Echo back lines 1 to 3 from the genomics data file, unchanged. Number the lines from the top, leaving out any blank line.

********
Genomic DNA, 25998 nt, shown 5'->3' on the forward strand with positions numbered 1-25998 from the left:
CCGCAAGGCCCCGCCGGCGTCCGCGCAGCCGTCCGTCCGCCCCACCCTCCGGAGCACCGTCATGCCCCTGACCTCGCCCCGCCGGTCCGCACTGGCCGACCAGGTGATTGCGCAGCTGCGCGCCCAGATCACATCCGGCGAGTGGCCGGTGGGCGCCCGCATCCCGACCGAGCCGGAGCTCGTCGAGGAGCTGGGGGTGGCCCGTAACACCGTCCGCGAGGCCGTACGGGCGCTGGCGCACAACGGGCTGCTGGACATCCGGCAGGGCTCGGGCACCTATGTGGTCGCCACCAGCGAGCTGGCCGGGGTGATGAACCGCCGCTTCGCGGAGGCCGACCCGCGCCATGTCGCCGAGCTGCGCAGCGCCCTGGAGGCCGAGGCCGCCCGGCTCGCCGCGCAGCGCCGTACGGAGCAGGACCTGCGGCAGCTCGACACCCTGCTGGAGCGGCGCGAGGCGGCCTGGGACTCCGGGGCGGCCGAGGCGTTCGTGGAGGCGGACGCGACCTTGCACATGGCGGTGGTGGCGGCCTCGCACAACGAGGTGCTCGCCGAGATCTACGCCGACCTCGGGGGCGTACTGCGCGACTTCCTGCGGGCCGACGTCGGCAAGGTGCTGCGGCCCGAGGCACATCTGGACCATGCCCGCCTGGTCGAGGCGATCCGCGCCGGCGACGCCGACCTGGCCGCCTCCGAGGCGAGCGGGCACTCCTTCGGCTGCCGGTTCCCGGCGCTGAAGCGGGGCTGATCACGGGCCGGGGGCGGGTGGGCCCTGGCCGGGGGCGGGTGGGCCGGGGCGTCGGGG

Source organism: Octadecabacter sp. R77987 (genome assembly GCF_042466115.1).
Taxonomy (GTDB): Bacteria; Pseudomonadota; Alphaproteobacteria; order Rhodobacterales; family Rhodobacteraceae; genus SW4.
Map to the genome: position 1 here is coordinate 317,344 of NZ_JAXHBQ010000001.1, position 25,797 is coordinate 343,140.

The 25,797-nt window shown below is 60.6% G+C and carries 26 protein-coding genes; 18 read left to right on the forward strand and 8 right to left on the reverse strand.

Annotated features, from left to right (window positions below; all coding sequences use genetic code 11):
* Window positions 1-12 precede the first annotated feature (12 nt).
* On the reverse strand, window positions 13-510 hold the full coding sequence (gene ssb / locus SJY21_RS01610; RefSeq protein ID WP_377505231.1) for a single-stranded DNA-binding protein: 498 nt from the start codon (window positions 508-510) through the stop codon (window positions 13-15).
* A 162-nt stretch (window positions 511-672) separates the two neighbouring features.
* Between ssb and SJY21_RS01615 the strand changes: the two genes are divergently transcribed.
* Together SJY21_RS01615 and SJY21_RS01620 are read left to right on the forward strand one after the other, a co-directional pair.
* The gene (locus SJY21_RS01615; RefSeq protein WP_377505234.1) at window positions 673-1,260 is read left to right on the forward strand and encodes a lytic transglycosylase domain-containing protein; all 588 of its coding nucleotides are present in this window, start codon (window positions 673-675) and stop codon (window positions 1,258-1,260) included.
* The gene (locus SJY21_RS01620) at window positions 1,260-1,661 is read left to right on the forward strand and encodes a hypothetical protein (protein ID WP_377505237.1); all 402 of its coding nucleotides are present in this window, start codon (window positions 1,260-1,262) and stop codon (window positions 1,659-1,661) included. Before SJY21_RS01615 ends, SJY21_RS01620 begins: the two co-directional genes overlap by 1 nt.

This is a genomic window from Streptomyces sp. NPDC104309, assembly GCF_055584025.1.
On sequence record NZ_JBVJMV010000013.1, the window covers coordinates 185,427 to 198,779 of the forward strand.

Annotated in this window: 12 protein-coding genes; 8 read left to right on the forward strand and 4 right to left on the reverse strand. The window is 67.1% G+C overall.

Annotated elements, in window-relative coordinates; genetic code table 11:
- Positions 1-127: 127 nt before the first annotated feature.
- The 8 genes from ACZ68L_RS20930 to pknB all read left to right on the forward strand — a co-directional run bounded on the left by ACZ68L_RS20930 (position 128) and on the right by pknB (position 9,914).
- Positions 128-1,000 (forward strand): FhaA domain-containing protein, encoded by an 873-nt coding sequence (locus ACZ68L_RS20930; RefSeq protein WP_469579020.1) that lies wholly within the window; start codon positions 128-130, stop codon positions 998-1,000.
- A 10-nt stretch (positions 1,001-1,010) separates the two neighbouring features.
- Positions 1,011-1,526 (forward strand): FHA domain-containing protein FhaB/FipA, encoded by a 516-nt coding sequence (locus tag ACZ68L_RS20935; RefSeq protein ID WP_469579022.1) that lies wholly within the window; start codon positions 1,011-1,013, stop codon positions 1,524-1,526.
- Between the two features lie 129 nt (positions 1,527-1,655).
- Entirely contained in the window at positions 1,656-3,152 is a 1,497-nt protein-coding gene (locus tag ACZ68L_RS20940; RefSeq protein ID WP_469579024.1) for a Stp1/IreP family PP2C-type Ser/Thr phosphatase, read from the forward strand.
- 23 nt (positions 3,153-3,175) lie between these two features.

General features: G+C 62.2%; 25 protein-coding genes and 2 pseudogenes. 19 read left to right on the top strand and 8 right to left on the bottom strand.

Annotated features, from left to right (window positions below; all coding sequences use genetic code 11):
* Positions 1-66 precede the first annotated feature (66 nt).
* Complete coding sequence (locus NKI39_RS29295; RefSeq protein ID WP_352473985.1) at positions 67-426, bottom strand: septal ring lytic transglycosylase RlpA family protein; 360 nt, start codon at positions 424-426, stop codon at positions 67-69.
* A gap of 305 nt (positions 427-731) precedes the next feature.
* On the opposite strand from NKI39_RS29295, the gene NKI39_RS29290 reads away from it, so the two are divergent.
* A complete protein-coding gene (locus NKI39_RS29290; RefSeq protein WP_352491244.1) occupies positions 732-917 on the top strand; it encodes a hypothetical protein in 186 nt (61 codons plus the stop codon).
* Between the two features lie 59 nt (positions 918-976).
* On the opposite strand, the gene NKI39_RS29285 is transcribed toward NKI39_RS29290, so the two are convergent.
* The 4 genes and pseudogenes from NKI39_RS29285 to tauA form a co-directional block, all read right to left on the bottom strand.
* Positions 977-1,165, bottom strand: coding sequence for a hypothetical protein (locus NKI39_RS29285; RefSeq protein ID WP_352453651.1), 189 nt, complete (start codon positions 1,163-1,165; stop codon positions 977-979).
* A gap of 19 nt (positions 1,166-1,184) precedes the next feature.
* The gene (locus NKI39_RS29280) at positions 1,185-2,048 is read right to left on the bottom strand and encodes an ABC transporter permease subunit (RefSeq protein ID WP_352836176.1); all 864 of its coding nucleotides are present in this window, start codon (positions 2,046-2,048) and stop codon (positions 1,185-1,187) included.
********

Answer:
Genomic DNA, 25998 nt, shown 5'->3' on the forward strand with positions numbered 1-25998 from the left:
CCGCAAGGCCCCGCCGGCGTCCGCGCAGCCGTCCGTCCGCCCCACCCTCCGGAGCACCGTCATGCCCCTGACCTCGCCCCGCCGGTCCGCACTGGCCGACCAGGTGATTGCGCAGCTGCGCGCCCAGATCACATCCGGCGAGTGGCCGGTGGGCGCCCGCATCCCGACCGAGCCGGAGCTCGTCGAGGAGCTGGGGGTGGCCCGTAACACCGTCCGCGAGGCCGTACGGGCGCTGGCGCACAACGGGCTGCTGGACATCCGGCAGGGCTCGGGCACCTATGTGGTCGCCACCAGCGAGCTGGCCGGGGTGATGAACCGCCGCTTCGCGGAGGCCGACCCGCGCCATGTCGCCGAGCTGCGCAGCGCCCTGGAGGCCGAGGCCGCCCGGCTCGCCGCGCAGCGCCGTACGGAGCAGGACCTGCGGCAGCTCGACACCCTGCTGGAGCGGCGCGAGGCGGCCTGGGACTCCGGGGCGGCCGAGGCGTTCGTGGAGGCGGACGCGACCTTGCACATGGCGGTGGTGGCGGCCTCGCACAACGAGGTGCTCGCCGAGATCTACGCCGACCTCGGGGGCGTACTGCGCGACTTCCTGCGGGCCGACGTCGGCAAGGTGCTGCGGCCCGAGGCACATCTGGACCATGCCCGCCTGGTCGAGGCGATCCGCGCCGGCGACGCCGACCTGGCCGCCTCCGAGGCGAGCGGGCACTCCTTCGGCTGCCGGTTCCCGGCGCTGAAGCGGGGCTGATCACGGGCCGGGGGCGGGTGGGCCCTGGCCGGGGGCGGGTGGGCCGGGGCGTCGGGG

Source organism: Octadecabacter sp. R77987 (genome assembly GCF_042466115.1).